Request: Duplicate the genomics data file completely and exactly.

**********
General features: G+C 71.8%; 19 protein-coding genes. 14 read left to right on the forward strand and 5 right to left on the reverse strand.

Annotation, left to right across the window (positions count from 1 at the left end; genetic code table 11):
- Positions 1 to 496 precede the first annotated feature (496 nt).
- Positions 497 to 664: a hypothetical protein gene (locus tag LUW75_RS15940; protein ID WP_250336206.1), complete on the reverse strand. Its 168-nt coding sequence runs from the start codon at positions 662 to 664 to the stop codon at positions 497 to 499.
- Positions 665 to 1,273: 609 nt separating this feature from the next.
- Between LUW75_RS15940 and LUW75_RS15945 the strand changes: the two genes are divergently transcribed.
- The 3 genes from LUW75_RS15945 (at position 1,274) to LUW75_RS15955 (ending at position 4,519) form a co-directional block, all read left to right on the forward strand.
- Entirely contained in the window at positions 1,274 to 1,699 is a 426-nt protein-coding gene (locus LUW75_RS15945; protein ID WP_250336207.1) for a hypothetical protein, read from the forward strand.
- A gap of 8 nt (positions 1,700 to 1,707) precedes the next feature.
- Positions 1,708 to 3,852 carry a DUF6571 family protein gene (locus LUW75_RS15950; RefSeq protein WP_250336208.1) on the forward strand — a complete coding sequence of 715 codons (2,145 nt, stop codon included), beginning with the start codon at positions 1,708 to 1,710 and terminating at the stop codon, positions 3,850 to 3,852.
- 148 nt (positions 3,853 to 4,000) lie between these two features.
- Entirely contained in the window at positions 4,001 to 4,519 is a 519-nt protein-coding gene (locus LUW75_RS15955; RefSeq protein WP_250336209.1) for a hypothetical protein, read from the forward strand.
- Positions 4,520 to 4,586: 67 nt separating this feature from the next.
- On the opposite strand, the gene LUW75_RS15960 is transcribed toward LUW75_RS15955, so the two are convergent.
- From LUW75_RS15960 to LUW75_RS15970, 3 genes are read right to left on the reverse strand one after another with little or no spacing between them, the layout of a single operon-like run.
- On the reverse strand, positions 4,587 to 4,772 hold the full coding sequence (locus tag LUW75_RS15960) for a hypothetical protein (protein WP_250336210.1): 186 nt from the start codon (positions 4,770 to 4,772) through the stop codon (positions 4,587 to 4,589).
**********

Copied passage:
General features: G+C 71.8%; 19 protein-coding genes. 14 read left to right on the forward strand and 5 right to left on the reverse strand.

Annotation, left to right across the window (positions count from 1 at the left end; genetic code table 11):
- Positions 1 to 496 precede the first annotated feature (496 nt).
- Positions 497 to 664: a hypothetical protein gene (locus tag LUW75_RS15940; protein ID WP_250336206.1), complete on the reverse strand. Its 168-nt coding sequence runs from the start codon at positions 662 to 664 to the stop codon at positions 497 to 499.
- Positions 665 to 1,273: 609 nt separating this feature from the next.
- Between LUW75_RS15940 and LUW75_RS15945 the strand changes: the two genes are divergently transcribed.
- The 3 genes from LUW75_RS15945 (at position 1,274) to LUW75_RS15955 (ending at position 4,519) form a co-directional block, all read left to right on the forward strand.
- Entirely contained in the window at positions 1,274 to 1,699 is a 426-nt protein-coding gene (locus LUW75_RS15945; protein ID WP_250336207.1) for a hypothetical protein, read from the forward strand.
- A gap of 8 nt (positions 1,700 to 1,707) precedes the next feature.
- Positions 1,708 to 3,852 carry a DUF6571 family protein gene (locus LUW75_RS15950; RefSeq protein WP_250336208.1) on the forward strand — a complete coding sequence of 715 codons (2,145 nt, stop codon included), beginning with the start codon at positions 1,708 to 1,710 and terminating at the stop codon, positions 3,850 to 3,852.
- 148 nt (positions 3,853 to 4,000) lie between these two features.
- Entirely contained in the window at positions 4,001 to 4,519 is a 519-nt protein-coding gene (locus LUW75_RS15955; RefSeq protein WP_250336209.1) for a hypothetical protein, read from the forward strand.
- Positions 4,520 to 4,586: 67 nt separating this feature from the next.
- On the opposite strand, the gene LUW75_RS15960 is transcribed toward LUW75_RS15955, so the two are convergent.
- From LUW75_RS15960 to LUW75_RS15970, 3 genes are read right to left on the reverse strand one after another with little or no spacing between them, the layout of a single operon-like run.
- On the reverse strand, positions 4,587 to 4,772 hold the full coding sequence (locus tag LUW75_RS15960) for a hypothetical protein (protein WP_250336210.1): 186 nt from the start codon (positions 4,770 to 4,772) through the stop codon (positions 4,587 to 4,589).